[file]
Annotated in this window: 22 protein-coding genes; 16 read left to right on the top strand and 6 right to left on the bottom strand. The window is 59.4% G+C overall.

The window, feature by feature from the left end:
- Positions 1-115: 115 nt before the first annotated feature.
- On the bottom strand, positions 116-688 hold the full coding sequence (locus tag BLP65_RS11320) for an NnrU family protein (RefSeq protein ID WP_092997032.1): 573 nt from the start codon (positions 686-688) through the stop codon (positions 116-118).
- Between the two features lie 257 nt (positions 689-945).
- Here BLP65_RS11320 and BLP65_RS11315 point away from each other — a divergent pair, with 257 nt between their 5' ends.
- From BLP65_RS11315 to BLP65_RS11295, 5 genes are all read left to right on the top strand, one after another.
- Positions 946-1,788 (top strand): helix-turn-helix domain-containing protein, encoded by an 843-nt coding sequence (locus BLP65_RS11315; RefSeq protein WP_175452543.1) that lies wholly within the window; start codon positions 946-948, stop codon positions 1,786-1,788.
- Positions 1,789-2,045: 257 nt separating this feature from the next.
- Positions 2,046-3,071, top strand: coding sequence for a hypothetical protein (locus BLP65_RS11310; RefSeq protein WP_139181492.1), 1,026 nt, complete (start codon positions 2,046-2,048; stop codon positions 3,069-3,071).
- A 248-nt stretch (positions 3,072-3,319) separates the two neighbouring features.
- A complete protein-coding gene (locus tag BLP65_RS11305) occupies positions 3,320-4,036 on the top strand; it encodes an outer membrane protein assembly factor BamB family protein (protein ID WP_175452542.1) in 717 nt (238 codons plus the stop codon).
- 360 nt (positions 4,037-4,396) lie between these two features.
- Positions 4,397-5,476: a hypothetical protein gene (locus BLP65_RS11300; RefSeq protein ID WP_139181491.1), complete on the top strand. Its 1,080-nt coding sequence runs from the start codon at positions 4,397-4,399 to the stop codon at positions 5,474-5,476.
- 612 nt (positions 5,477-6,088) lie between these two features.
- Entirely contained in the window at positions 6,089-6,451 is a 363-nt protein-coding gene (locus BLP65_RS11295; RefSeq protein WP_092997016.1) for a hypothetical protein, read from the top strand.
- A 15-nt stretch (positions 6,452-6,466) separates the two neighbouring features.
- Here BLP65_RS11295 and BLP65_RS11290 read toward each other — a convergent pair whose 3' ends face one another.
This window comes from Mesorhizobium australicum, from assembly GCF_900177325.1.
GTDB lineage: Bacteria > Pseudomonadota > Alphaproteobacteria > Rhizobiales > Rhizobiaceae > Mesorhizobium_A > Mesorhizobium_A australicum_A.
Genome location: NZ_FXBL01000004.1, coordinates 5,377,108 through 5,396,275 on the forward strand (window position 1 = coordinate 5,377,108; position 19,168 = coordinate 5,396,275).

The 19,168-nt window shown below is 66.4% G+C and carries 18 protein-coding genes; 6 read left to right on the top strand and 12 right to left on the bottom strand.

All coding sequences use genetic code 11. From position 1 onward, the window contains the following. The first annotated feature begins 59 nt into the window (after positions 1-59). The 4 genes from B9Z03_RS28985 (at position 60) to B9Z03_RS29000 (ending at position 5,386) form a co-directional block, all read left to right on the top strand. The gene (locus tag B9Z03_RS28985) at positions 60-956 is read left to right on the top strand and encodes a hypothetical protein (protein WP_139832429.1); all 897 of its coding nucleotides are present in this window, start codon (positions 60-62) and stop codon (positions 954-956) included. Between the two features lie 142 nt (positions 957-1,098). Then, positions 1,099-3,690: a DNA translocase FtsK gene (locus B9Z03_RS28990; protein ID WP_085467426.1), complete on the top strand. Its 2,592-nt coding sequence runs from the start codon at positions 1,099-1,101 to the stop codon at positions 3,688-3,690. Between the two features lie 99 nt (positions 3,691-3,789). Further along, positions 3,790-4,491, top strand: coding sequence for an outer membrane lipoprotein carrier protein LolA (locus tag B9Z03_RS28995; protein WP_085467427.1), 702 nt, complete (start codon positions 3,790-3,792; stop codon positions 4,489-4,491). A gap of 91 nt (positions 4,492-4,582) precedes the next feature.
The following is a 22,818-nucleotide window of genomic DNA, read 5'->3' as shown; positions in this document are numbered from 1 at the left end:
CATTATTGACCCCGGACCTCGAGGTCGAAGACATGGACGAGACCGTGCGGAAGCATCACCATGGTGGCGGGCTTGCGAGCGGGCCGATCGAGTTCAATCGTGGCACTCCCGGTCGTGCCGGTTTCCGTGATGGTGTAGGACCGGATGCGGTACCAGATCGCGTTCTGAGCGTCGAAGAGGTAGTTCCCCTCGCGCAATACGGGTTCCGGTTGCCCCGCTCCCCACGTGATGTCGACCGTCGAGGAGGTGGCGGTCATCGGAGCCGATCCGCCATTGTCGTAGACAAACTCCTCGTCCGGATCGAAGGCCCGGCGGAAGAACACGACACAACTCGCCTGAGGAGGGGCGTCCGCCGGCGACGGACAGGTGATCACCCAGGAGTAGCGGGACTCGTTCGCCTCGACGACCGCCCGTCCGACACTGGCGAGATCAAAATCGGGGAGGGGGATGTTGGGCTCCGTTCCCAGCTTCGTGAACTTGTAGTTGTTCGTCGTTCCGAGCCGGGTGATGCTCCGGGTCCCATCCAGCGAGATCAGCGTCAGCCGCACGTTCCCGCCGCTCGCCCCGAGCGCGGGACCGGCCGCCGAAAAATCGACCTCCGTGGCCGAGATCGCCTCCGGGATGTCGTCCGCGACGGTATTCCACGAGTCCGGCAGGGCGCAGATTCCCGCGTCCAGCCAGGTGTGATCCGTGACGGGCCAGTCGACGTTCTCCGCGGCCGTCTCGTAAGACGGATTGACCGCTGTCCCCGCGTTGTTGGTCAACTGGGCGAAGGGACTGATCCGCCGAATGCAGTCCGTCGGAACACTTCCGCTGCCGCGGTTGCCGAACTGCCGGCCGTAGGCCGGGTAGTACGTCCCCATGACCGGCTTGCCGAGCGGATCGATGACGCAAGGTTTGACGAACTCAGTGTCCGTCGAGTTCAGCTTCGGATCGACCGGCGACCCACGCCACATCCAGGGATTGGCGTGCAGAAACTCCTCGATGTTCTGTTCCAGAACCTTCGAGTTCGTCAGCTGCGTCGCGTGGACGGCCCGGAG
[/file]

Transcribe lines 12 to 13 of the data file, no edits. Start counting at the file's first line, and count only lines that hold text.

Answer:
- A complete protein-coding gene (locus tag BLP65_RS11305) occupies positions 3,320-4,036 on the top strand; it encodes an outer membrane protein assembly factor BamB family protein (protein ID WP_175452542.1) in 717 nt (238 codons plus the stop codon).
- 360 nt (positions 4,037-4,396) lie between these two features.